What Does It Mean To Be Poor In America?

In June, I got the opportunity to be included a meeting with the high school headmasters (principals) of Ogan Ilir Department of Education in Indonesia. The meeting, attended by approximately 55 people, introduced the New Curriculum 2013 for Indonesia. An emphasis was placed on the roles principals must serve in ensuring their schools and students are successful. At the end of the meeting, the principals asked Lauren and me questions about education and life in America.

The gentleman who posed the most important question of the day.

One headmaster acknowledged that TV portrays America as being a very rich country and this view of America resounds around the globe. And so he asked, “What does it mean to be poor in America?”

My fellow teacher and my responses were not taken seriously. The principals had a difficult time believing there are people in America who are homeless and starving. They seemed unmoved when we told them that in many instances, the lunch at school is the only meal a child may eat. There were mumbles of disagreement when we said that in America, there are people who have may not have running water or electricity at home.

To them, our American responses were unbelievable. And although we were slightly offended by their reactions, I have to ask, “Should Americans feel guilty when we compare our quality of life to millions of others around the globe?”

During my experience in Indonesia, only the hotels had running water. The other places gained access to water from nearby wells, rivers, lakes, or even puddles of water on the side of the road. I witnessed the same water source being used to bathe and wash clothes. Too often, I saw children and men cast their fishing lines in water covered by tons of trash. I can count on one hand the number of times I saw soap easily accessible to wash your hands. We swatted flies and bugs away from our food as we ate and our utensils were most likely washed in water from the wells or rivers, thus repeating a continuous cycle of lack of sanitation.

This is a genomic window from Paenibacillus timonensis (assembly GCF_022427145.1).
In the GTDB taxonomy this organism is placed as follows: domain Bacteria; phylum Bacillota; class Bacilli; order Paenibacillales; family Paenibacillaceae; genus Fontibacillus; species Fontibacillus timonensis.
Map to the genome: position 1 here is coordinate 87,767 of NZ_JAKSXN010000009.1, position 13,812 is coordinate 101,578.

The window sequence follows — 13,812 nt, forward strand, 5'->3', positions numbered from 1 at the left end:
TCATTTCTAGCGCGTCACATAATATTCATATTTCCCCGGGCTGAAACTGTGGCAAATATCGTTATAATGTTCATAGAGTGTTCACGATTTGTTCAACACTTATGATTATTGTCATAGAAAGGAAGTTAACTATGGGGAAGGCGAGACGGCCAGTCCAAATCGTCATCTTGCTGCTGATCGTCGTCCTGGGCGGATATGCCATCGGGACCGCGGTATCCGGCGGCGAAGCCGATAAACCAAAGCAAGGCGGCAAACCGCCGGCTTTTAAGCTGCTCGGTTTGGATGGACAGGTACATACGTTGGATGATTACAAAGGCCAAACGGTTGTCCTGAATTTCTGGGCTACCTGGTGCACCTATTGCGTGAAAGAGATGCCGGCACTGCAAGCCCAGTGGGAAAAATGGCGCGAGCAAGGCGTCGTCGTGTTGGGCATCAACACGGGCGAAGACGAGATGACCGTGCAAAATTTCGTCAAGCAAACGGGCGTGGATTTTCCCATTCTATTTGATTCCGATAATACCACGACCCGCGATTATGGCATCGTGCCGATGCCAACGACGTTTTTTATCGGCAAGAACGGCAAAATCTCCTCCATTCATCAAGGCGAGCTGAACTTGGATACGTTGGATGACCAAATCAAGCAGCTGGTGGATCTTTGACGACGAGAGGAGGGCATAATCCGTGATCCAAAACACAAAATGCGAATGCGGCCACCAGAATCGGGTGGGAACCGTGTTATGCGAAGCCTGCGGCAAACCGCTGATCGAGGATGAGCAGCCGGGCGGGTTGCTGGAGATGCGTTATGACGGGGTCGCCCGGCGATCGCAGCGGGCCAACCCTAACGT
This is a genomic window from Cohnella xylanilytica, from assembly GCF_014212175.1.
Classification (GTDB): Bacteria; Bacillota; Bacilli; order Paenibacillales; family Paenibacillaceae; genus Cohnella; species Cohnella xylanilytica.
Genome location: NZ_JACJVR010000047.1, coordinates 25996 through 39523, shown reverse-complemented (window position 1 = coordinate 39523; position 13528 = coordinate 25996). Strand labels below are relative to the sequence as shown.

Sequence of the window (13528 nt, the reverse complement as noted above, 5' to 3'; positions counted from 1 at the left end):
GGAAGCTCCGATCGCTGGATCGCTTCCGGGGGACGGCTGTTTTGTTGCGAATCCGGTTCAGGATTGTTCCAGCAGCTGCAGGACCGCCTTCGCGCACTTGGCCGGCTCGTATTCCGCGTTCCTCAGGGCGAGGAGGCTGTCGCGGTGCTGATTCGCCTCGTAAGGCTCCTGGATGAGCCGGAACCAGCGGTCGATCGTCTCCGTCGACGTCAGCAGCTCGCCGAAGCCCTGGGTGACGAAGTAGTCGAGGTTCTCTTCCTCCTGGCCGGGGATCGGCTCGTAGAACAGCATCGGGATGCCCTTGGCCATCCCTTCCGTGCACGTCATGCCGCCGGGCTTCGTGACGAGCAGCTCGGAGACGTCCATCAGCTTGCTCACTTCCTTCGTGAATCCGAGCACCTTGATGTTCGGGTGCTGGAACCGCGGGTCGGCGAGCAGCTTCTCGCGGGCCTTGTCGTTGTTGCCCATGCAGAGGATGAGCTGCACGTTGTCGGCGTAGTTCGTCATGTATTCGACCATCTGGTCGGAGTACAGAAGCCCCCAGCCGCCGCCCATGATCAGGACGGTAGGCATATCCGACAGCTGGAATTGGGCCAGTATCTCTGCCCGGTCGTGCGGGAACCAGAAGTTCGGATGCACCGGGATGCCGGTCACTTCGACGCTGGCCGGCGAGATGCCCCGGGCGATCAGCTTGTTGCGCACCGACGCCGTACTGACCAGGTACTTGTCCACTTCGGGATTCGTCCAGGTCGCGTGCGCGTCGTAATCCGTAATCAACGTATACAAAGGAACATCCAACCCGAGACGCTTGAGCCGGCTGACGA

This is everyday life in many parts of the country. While people were excited to see Americans, at the same time, they despised us. I am not quite sure how I feel about their views of us. People have no control over where they are born or the situations in which they were born into. But, I am glad I got to experience a lifestyle which was totally different from my own.

Here are a few photos.

I want to emphasis that not everyone in Indonesia lives in these conditions. I was stationed in a very rural area of the country so my views and photos are representative of what I saw. Other members of my program were stationed in more developed areas of the country and their experience is very different from mine.


The Ogan River. We crossed this river daily to get to our host school. The river is the main source of life for the village. Here you can see villagers playing, washing clothes, and bathing.


Some of the local kids followed us to the river. A couple of the kids were in the middle of their baths.


This was the view as we walked to the mall near our hotel in Jakarta.


One of the houses near our host school.